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Thread: I am soooo disappointed!

  1. #21
    Join Date
    Jun 2013
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    Modest progress on the box body. But at least I got the new lid inlay cut. I used a home-made fractal design to avoid the pesky copyright uncertainty and to find out how detailed such an inlay can be made.

    The new piece of cherry was less brittle but I believe what made a major difference was to soak the inlay blank surface with ample thin CA glue (and a whiff of accelerator spray after that). It reduces the tendency to fuzz and stabilized the tiny protruding slivers somewhat. I also used the even sharper 1/8" version of the Kyocera 30-degree bit. Total machine time for both pieces was about 55 minutes.



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  2. #22
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    Jun 2012
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    Ohio
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    That's gonna look great. Can't wait to see it!!!

  3. #23
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    Apr 2013
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    Kennebunkport, Maine
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    G. , While playing with buttons, I wound up with some lacquer that had been thinned about 80%(Yeah, what do I know), and to use it up- I coated the button blanks after surfacing and had way less fuzz and tearout.
    So when I started Vinlays and Paul Z thought a thin CA coat before second pass(he recommends Always doing a second pass)(I just duplicate toolpath and do full depth and double or triple X,Y,Z MS) would stiffen wood. I TRIED and didn't like results, BUT next time tried the thinned lacquer-- Worked Great! Penetrates DEEP/Flashes in 10-15 minutes and doesn't appear to affect CA bond when gluing and stops CA penetration(darkening). A good swipe with solvent alcohol(been working oily woods anyway) and a 320G "scuff" on the flat works. Nice thing is it's so thin it doesn't "pool" in the bottom of the cuts noticably. Seems to stiffen fibers a LOT, and then a bamboo "Shish-Kebab" stick knocks everything loose without scratching anything like a dental pic sometimes does.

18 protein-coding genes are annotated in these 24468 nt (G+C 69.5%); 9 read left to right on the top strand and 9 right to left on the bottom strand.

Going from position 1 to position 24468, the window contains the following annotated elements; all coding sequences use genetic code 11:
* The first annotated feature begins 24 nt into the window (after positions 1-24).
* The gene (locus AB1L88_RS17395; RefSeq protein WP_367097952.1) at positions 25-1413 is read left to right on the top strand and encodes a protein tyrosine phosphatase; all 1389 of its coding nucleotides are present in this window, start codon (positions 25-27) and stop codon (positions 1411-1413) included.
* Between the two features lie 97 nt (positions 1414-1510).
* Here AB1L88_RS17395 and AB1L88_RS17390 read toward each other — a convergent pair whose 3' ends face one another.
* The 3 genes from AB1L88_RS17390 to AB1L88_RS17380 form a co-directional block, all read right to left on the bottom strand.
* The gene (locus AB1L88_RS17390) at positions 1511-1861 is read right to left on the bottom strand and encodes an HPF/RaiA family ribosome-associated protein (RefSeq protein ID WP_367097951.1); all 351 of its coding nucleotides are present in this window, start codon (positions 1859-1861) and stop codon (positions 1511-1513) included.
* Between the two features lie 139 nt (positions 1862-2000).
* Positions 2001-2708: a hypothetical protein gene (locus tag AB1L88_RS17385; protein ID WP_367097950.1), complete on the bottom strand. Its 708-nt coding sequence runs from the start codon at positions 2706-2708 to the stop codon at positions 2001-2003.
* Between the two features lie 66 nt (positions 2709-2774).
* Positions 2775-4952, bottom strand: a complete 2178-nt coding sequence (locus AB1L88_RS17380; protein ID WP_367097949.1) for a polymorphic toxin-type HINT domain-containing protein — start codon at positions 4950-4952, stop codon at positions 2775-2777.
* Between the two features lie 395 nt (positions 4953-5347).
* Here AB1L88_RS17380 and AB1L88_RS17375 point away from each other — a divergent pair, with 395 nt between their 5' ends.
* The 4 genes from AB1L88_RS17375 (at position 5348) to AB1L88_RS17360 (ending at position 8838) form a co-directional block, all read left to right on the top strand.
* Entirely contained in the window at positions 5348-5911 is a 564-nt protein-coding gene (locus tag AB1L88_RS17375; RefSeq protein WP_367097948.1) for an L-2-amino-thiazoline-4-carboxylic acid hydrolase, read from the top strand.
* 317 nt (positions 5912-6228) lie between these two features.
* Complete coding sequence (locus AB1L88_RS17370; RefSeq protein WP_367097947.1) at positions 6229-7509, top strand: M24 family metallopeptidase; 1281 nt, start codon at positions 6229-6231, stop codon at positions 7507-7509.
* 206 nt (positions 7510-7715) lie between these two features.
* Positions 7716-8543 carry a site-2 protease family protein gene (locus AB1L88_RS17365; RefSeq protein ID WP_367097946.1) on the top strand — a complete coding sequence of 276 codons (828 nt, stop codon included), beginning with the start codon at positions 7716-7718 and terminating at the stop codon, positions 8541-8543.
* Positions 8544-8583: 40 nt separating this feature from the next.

Just saying
    Scott Plaisted
    2013 Desktop/spindle/VCP 9
    Maine

  4. #24
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    Apr 2013
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    Kennebunkport, Maine
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    Oh. Just used unstirred Deft Brushing Lacquer poured off the top(no retardants) first time.
    Last batch was Watco Clear Lacquer.
    Heck of a lot cheaper than CA
    Scott Plaisted
    2013 Desktop/spindle/VCP 9
    Maine

  5. #25
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    Jun 2013
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    Quote Originally Posted by shilala View Post
    That's gonna look great. Can't wait to see it!!!
    Here it is. Looks quite nice, and very meaningful to learn the limits of the technique. But these fractal patterns are actually not that good for inlays because by definition they lead to unlimited level of detail that can not be machined and gets washed out. It also looks kind of busy to me. But hey, I am not going to sell it.

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  6. #26
    Join Date
    Mar 2006
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    Actually G, i accomplishes it's purpose, at least in this photo. When i look at it starting at the top it looks to me as if the top is rounded and further away from the camera, as you scroll down the center is closest and as you go to the bottom the wood curves away from the camera and you are looking at the underside of a rounded object.

    So the illusion works.....
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  7. #27
    Join Date
    Apr 2013
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    G., Came out way better than I thought it might!! BUT VERY useful for finding limits and improving technique! Any way to set on your Fractal program a limit for size, or would you have to group and "sweep" away the too small ones like I do for "noise" in imported bitmaps like the tree I just did(interesting that some "noise" I didn't zoom in enough to see still inlaid and looks like fly specks .
    Think maybe denser wood or different speeds and you would have "Gotten" it!
    Reminds me of some Escher's I tried way back in the beginning with the same problem with the "Infinity Fade"
    Did you try the Vac Bag with "pressure plates?" (think I might know what you're talking about now". Epoxy? (would Vacuum Bagging need to be epoxy?).
    Great Work!
    Scott Plaisted
    2013 Desktop/spindle/VCP 9
    Maine

  8. #28
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    I did one first try with epoxy and that does work quite well but I found that I used a 30 degree bit while the path was calculated for a 60 degree bit. So that was not a good fit and I machined it off and started over. But for this (correctly machined) result I ran out of epoxy and tried the Titebond again. This time I diluted it with a good sip of water so that it becomes really liquid and can be brushed on thinly. Also that allows wiping excess glue from the surface and bigger pockets with a shop towel.

    It would be nice to have an easy way of eliminating too small detail automatically. But I am only aware of the bitmap vectorization detail settings and the bezier curve conversion. Both don't do enough for that purpose (or may I am not using it right). Maybe I need to "despeckle" the image first in a photo editor before vectorization.
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